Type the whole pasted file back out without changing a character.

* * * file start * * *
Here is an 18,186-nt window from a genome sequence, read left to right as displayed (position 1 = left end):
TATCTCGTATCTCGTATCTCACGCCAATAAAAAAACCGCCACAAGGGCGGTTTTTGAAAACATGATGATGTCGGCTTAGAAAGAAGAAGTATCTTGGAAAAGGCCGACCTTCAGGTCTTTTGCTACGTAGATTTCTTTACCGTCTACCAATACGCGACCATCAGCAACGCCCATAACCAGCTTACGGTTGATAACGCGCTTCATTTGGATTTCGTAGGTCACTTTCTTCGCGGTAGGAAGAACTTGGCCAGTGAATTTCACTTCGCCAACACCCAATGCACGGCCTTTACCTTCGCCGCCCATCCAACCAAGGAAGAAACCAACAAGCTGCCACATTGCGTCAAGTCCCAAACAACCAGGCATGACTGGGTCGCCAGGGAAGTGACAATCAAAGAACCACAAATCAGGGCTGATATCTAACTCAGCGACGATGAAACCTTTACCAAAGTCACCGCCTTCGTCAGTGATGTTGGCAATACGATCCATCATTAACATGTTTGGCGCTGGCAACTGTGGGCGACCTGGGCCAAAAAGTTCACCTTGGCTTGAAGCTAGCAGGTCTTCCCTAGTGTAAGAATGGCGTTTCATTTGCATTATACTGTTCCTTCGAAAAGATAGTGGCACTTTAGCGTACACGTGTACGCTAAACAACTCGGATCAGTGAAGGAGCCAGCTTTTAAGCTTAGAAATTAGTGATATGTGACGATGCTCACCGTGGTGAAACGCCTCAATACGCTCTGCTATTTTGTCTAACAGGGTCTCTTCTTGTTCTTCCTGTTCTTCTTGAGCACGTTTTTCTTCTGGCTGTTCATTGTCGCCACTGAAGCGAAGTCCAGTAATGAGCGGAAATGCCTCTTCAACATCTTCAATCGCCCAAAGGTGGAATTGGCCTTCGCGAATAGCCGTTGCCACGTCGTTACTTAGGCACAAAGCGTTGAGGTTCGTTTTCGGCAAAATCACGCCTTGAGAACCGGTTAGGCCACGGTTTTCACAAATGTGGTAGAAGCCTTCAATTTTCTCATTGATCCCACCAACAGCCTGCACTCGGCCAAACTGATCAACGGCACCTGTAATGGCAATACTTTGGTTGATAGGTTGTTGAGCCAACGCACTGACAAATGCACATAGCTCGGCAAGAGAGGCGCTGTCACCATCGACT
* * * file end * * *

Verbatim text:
Here is an 18,186-nt window from a genome sequence, read left to right as displayed (position 1 = left end):
TATCTCGTATCTCGTATCTCACGCCAATAAAAAAACCGCCACAAGGGCGGTTTTTGAAAACATGATGATGTCGGCTTAGAAAGAAGAAGTATCTTGGAAAAGGCCGACCTTCAGGTCTTTTGCTACGTAGATTTCTTTACCGTCTACCAATACGCGACCATCAGCAACGCCCATAACCAGCTTACGGTTGATAACGCGCTTCATTTGGATTTCGTAGGTCACTTTCTTCGCGGTAGGAAGAACTTGGCCAGTGAATTTCACTTCGCCAACACCCAATGCACGGCCTTTACCTTCGCCGCCCATCCAACCAAGGAAGAAACCAACAAGCTGCCACATTGCGTCAAGTCCCAAACAACCAGGCATGACTGGGTCGCCAGGGAAGTGACAATCAAAGAACCACAAATCAGGGCTGATATCTAACTCAGCGACGATGAAACCTTTACCAAAGTCACCGCCTTCGTCAGTGATGTTGGCAATACGATCCATCATTAACATGTTTGGCGCTGGCAACTGTGGGCGACCTGGGCCAAAAAGTTCACCTTGGCTTGAAGCTAGCAGGTCTTCCCTAGTGTAAGAATGGCGTTTCATTTGCATTATACTGTTCCTTCGAAAAGATAGTGGCACTTTAGCGTACACGTGTACGCTAAACAACTCGGATCAGTGAAGGAGCCAGCTTTTAAGCTTAGAAATTAGTGATATGTGACGATGCTCACCGTGGTGAAACGCCTCAATACGCTCTGCTATTTTGTCTAACAGGGTCTCTTCTTGTTCTTCCTGTTCTTCTTGAGCACGTTTTTCTTCTGGCTGTTCATTGTCGCCACTGAAGCGAAGTCCAGTAATGAGCGGAAATGCCTCTTCAACATCTTCAATCGCCCAAAGGTGGAATTGGCCTTCGCGAATAGCCGTTGCCACGTCGTTACTTAGGCACAAAGCGTTGAGGTTCGTTTTCGGCAAAATCACGCCTTGAGAACCGGTTAGGCCACGGTTTTCACAAATGTGGTAGAAGCCTTCAATTTTCTCATTGATCCCACCAACAGCCTGCACTCGGCCAAACTGATCAACGGCACCTGTAATGGCAATACTTTGGTTGATAGGTTGTTGAGCCAACGCACTGACAAATGCACATAGCTCGGCAAGAGAGGCGCTGTCACCATCGACT